Saturday, December 02, 2006


White House of Death (updated)

David Rose in The London Observer: The House of Death When 12 bodies were found buried in the garden of a Mexican house, it seemed like a case of drug-linked killings. But the trail led to Washington and a cover-up that went right to the top. David Rose reports from El Paso... ...Padilla had no connection with the drugs trade; he seems to have been the victim of a case of mistaken identity. Now, as a result of documents disclosed in three separate court cases, it is becoming clear that his murder, along with at least 11 further brutal killings, at the Juarez 'House of Death', is part of a gruesome scandal, a web of connivance and cover-up stretching from the wild Texas borderland to top Washington officials close to President Bush. These documents, which form a dossier several inches thick, are the main source for the facts in this article. They suggest that while the eyes of the world have been largely averted, America's 'war on drugs' has moved to a new phase of cynicism and amorality, in which the loss of human life has lost all importance - especially if the victims are Hispanic. The US agencies and officials in this saga - all of which refused to comment, citing pending lawsuits - appear to have thought it more important to get information about drugs trafficking than to stop its perpetrators killing people. For more, Bill Conroy of Narconews flays the Observer for some cunning wording that allowed them to fail to acknowledge Narconews and Proceso.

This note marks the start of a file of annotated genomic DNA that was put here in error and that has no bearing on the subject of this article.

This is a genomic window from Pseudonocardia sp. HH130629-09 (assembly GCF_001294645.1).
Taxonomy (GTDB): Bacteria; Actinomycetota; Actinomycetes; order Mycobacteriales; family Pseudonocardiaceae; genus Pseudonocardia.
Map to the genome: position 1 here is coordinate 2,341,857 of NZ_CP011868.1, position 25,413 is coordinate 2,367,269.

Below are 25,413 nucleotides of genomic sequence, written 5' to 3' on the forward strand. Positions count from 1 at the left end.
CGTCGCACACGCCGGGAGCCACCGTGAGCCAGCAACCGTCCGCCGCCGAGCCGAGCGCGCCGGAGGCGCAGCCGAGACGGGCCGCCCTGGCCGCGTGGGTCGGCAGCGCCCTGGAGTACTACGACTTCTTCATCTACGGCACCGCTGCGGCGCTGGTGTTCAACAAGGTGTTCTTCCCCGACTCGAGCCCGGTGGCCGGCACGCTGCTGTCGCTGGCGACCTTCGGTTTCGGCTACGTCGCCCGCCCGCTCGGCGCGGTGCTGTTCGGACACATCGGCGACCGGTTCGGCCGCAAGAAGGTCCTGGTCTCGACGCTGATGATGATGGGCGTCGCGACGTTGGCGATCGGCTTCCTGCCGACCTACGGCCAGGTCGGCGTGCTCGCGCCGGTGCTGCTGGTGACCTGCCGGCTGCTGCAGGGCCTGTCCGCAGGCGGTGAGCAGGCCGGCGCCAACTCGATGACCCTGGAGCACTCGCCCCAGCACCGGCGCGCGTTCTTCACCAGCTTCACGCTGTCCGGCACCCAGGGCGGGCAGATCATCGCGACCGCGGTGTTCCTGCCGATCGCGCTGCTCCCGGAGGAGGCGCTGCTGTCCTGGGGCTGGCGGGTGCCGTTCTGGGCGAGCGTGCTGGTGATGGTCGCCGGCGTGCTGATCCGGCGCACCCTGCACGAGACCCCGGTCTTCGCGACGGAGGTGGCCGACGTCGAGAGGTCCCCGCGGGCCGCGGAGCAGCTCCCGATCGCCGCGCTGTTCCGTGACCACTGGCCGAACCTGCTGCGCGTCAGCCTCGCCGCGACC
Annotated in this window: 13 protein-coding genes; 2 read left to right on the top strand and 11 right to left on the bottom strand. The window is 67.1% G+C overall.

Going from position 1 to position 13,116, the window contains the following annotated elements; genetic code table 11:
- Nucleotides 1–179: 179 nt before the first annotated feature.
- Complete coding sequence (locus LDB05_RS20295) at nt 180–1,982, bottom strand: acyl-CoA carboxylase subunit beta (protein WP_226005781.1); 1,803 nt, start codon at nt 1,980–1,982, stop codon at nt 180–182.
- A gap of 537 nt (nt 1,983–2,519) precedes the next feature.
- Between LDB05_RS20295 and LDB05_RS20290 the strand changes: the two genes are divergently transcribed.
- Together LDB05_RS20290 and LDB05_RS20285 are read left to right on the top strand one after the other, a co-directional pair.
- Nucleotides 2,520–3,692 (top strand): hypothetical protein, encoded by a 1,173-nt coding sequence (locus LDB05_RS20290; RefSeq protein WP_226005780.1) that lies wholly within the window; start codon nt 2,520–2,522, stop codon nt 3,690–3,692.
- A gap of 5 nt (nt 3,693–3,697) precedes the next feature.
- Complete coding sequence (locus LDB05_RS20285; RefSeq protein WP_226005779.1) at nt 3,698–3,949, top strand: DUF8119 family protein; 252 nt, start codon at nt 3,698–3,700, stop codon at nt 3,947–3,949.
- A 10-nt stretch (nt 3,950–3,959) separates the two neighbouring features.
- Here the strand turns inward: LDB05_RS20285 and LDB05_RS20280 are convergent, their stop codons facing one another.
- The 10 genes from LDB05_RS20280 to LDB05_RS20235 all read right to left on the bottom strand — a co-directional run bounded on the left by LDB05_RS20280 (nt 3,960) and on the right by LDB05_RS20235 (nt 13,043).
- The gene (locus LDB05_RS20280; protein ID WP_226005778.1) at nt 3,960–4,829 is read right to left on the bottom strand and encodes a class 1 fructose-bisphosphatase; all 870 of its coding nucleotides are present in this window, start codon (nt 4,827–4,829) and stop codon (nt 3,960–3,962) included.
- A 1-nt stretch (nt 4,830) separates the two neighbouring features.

And not a single American news or media-commentary source, outside of maybe a handful of blogs, will mention this.

Meanwhile, Danny DeVito's daring to diss Mister Thirty-One Percent on live national TV cause the US's GOP/Media Complex to all but call for DeVito's execution.
According to the article, the Dallas Morning News carried the story. And as I recall the Houston Chronicle referred to it obliquely.

But Americans need to be asking why narcotrafficking seems to be doing so well.
Post a Comment

<< Home

This page is powered by Blogger. Isn't yours?

More blogs about politics.
Technorati Blog Finder